General Principles to be Considered in Determining the Weight and Sufficiency of the Evidence.

September 30, 2018

Generally, evidence is insufficient in law only in those cases where there is a total absence of such proof, as to either its quantity or kind. Evidence is not to be regarded as insufficient merely because there is other testimony, which, if believed, would authorize a different result. Its probative force is to be estimated, not only by its own intrinsic weight, but also in view of the evidence which it is in the power of one side to produce and the other to contradict.”
What constitutes proof, with relation to the evidence offered to establish the truth of a proposition, is often a most difficult question.” It is that evidence which has the power to convince the mind of the existence of a fact, and thus produce belief. It is rarely a demonstration as absolute as a mathematical proposition, and generally speaking the law does not attempt to tell jurors the exact amount or kind of evidence that should produce belief in their minds:”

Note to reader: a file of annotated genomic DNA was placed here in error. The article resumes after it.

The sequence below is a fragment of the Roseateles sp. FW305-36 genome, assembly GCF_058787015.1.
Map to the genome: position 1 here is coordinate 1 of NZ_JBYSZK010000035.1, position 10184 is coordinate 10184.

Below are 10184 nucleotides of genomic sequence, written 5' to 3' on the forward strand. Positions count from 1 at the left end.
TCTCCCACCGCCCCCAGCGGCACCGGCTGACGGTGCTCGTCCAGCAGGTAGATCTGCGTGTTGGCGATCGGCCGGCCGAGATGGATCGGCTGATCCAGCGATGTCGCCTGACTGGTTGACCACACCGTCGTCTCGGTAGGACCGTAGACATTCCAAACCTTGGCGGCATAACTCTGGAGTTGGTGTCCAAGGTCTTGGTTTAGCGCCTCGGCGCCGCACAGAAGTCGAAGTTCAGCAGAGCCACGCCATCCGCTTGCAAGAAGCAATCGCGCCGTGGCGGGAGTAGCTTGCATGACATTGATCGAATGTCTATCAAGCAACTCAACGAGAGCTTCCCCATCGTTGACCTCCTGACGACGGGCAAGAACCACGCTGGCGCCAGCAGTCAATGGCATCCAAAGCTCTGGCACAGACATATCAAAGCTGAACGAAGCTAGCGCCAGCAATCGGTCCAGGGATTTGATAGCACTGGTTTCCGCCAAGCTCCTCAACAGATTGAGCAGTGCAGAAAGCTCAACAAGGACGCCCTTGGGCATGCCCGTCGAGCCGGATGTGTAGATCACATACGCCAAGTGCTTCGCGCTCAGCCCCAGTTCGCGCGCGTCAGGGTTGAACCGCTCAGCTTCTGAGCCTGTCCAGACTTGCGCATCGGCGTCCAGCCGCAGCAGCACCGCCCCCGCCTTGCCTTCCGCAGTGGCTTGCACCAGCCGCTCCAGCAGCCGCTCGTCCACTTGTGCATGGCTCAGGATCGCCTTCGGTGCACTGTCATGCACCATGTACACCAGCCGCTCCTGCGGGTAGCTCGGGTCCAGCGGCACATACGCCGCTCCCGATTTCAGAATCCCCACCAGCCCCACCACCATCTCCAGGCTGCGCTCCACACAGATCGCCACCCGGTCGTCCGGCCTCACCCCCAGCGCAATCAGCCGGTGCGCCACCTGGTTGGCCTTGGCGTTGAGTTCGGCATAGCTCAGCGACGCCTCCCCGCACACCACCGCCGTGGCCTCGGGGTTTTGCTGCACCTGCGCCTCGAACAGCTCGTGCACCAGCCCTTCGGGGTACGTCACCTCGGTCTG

Most transactions, however, are provable only by the testimony of persons who have seen or heard them. The weight to be given such testimony depends in a large measure upon the credibility of the witnesses.” The deter¬mination of their credibility and of the weight of their testimony is peculiarly within the province of the jury, with which the court is not to interfere.
In weighing the evidence of witnesses, the jury may take into con¬sideration, in connection with all the surrounding facts and circumstances in the case, their means of knowledge, their seeming honesty or lack of it, their respective opportunities for seeing and knowing the things about which they testify, their conduct upon the witness stand, their manner of testifying, etc.
The manner in which a witness testifies may give rise to doubts of his sincerity and create the impression that he is giving a wrong coloring to material facts. All these things may properly be considered in determining the weight, which should be given to his statement, although there is no adverse verbal testimony adduced.
The intent and purport of the testimony of a witness must be distilled from all his words and not from any particular few torn out of context.
The interest of the witness in the result of the trial, and his consequent bias, are matters to be considered,” particularly if the witness’ testimony is uncor¬roborated or is contradicted by other evidence.

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